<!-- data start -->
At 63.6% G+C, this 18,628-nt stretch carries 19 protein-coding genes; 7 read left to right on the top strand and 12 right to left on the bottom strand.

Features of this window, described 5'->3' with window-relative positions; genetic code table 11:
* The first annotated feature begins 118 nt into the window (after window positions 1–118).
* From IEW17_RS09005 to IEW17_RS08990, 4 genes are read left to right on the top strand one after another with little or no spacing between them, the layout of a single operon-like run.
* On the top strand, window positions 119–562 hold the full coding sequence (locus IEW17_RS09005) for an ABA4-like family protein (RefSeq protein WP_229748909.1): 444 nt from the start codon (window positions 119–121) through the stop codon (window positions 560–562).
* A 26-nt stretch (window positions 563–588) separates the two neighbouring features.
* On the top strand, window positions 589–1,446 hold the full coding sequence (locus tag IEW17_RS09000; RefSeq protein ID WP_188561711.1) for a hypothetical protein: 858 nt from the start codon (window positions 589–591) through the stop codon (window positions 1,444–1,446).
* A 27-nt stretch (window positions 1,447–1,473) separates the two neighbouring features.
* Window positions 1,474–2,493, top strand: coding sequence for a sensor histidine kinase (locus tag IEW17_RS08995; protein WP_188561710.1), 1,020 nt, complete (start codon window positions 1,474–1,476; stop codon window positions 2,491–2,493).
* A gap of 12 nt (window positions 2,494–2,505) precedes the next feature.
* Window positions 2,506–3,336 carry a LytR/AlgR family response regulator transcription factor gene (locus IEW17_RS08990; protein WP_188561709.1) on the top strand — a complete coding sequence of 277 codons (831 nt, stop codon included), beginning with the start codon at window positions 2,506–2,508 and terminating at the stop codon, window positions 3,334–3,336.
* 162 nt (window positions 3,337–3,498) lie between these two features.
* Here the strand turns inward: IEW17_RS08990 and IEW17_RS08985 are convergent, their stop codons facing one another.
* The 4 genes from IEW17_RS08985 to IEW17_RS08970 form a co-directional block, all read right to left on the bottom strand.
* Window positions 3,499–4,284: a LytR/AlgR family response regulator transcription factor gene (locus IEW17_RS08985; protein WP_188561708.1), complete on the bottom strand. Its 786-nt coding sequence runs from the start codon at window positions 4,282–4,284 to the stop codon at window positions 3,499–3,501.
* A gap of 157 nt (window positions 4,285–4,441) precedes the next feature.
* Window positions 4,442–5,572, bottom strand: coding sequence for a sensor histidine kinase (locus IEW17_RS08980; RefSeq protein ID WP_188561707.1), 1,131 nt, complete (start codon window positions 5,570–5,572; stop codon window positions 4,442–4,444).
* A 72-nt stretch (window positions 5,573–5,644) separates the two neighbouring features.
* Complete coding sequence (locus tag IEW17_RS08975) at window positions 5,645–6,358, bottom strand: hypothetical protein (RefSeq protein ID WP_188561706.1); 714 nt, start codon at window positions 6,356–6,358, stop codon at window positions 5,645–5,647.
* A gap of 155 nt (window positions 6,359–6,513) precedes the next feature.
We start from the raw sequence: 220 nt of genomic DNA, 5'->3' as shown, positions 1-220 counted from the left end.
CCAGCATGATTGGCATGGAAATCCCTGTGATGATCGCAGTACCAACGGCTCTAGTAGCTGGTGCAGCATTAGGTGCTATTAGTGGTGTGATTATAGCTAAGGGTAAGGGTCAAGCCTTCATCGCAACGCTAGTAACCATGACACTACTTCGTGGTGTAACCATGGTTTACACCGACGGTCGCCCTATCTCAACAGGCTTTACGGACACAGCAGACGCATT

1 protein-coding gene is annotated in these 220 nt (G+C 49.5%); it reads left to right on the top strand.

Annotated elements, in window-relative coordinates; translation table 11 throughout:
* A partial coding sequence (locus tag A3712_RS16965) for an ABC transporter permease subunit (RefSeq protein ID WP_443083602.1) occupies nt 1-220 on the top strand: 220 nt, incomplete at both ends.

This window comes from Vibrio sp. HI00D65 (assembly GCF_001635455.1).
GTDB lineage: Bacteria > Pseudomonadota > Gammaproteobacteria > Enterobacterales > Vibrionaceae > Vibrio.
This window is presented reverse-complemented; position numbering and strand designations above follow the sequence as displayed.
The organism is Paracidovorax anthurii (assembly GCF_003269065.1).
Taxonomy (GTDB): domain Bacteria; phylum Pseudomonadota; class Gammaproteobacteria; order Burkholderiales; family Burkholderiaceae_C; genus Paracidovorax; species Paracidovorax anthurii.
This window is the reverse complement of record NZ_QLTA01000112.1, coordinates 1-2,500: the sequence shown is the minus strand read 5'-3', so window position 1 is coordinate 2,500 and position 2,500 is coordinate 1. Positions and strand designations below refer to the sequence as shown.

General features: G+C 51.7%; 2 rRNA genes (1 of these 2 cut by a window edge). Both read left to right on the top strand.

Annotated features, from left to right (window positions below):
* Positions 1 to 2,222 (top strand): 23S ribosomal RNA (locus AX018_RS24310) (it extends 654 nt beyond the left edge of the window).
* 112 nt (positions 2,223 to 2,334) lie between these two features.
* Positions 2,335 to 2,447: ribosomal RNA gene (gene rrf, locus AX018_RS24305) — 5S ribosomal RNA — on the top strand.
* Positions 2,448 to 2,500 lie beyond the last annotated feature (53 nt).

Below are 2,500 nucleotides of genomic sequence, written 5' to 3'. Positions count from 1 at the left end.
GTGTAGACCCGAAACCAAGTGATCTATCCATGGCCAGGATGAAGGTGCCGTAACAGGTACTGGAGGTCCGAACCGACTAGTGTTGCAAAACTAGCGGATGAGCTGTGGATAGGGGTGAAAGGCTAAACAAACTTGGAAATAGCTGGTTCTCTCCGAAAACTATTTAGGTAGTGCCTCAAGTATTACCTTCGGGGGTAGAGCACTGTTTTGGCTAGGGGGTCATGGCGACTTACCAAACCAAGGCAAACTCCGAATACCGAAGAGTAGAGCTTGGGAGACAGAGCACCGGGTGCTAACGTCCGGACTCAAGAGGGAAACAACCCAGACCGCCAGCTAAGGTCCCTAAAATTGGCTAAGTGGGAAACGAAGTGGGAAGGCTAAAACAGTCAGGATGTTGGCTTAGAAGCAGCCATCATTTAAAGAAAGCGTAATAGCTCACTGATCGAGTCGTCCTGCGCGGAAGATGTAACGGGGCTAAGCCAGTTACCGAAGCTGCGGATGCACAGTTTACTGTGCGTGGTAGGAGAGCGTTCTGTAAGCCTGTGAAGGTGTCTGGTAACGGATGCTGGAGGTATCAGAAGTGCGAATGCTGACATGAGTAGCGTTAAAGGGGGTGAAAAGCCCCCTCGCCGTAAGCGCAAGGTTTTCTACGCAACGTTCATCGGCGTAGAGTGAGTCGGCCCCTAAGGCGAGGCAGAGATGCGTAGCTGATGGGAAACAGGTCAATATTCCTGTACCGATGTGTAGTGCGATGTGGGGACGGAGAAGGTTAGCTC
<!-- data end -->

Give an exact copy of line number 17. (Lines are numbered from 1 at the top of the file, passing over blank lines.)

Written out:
* Window positions 4,442–5,572, bottom strand: coding sequence for a sensor histidine kinase (locus IEW17_RS08980; RefSeq protein ID WP_188561707.1), 1,131 nt, complete (start codon window positions 5,570–5,572; stop codon window positions 4,442–4,444).